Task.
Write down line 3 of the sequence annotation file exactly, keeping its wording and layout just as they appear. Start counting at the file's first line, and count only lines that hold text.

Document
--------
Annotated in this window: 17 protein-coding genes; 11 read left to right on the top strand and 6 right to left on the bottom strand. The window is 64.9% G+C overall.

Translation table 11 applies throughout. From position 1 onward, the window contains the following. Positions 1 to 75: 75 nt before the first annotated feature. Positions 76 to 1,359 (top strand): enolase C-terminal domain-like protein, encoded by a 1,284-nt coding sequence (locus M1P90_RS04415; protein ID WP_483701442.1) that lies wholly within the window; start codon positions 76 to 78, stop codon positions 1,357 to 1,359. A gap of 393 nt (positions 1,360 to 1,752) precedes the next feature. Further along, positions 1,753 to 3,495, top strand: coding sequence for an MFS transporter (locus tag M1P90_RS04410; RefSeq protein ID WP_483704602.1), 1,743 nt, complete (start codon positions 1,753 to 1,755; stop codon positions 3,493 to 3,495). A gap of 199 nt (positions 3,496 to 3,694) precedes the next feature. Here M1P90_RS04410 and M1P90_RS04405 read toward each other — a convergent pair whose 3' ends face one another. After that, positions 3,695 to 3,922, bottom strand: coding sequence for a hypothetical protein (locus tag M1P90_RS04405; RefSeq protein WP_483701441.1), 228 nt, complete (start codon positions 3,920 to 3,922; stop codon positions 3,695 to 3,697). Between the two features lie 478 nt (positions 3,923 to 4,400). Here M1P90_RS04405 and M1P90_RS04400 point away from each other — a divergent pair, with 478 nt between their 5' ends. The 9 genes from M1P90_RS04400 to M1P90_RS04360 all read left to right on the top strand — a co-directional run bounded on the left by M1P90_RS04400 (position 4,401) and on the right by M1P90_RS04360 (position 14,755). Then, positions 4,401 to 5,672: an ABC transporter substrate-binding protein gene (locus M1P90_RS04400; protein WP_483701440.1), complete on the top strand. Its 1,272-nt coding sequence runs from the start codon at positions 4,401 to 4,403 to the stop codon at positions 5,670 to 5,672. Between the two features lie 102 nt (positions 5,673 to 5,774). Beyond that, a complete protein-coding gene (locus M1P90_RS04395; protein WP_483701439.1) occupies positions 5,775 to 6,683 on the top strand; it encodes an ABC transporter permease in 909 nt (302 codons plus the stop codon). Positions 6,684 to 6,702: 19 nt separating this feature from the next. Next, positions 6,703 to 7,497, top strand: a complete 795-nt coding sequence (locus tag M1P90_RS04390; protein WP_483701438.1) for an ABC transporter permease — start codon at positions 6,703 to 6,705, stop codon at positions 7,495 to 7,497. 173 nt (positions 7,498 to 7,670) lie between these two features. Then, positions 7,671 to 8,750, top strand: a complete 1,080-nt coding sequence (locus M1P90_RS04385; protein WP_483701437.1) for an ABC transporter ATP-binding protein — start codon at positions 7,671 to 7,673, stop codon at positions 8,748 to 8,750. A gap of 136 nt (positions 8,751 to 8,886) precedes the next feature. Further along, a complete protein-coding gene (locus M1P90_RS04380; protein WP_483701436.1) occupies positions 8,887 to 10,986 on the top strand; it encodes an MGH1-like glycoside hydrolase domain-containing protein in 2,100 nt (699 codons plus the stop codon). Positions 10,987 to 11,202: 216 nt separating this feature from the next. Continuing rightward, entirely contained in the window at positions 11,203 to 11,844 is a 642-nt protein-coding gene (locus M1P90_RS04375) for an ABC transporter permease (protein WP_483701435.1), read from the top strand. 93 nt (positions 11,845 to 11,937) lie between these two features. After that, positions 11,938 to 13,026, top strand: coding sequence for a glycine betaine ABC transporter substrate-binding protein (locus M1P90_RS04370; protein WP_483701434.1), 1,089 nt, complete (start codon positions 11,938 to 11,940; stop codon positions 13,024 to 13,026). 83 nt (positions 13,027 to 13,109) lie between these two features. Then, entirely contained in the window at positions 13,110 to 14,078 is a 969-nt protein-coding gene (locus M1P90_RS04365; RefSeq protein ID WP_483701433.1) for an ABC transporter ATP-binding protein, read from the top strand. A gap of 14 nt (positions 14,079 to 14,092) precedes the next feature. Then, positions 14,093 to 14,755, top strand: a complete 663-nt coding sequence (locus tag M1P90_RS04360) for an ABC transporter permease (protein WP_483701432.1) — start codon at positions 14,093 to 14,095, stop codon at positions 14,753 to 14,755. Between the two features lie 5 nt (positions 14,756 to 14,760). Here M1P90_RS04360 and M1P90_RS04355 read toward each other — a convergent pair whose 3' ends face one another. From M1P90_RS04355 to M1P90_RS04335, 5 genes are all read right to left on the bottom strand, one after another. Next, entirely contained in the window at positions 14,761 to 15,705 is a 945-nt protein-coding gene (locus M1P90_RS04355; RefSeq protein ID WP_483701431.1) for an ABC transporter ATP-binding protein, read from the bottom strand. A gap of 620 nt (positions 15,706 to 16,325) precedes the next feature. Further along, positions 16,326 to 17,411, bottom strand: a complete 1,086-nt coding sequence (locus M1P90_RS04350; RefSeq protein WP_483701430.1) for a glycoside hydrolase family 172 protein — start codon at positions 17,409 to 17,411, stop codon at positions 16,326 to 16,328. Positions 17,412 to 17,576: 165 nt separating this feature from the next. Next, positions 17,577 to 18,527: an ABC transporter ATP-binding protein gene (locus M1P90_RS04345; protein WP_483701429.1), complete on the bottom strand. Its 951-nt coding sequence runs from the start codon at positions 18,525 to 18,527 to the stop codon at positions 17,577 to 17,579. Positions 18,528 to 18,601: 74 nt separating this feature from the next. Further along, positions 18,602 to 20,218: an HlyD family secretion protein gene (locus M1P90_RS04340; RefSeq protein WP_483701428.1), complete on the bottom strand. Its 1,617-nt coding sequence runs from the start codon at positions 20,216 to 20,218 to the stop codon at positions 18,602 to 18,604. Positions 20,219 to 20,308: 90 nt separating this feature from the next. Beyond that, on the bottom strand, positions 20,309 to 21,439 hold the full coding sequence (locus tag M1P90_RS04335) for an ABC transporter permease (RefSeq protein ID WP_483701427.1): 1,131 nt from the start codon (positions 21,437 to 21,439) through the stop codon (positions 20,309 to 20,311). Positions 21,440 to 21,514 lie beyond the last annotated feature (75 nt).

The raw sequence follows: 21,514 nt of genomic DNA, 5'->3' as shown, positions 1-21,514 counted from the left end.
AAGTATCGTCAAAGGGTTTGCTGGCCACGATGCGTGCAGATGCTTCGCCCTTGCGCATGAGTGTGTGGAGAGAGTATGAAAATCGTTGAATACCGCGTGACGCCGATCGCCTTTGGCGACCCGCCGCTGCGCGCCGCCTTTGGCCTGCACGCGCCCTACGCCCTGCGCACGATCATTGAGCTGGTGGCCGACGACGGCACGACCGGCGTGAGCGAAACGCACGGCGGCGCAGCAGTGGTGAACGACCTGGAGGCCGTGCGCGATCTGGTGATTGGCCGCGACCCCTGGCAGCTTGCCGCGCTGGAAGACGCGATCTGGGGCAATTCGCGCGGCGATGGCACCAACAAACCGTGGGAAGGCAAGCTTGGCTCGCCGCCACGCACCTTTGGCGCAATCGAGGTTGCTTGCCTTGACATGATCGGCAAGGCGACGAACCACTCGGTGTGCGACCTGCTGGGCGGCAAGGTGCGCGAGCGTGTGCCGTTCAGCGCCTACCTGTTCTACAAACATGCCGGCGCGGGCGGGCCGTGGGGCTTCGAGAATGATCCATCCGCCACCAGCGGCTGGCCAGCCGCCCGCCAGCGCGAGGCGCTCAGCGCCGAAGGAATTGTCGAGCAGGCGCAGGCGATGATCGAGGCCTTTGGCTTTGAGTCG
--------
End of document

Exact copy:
The raw sequence follows: 21,514 nt of genomic DNA, 5'->3' as shown, positions 1-21,514 counted from the left end.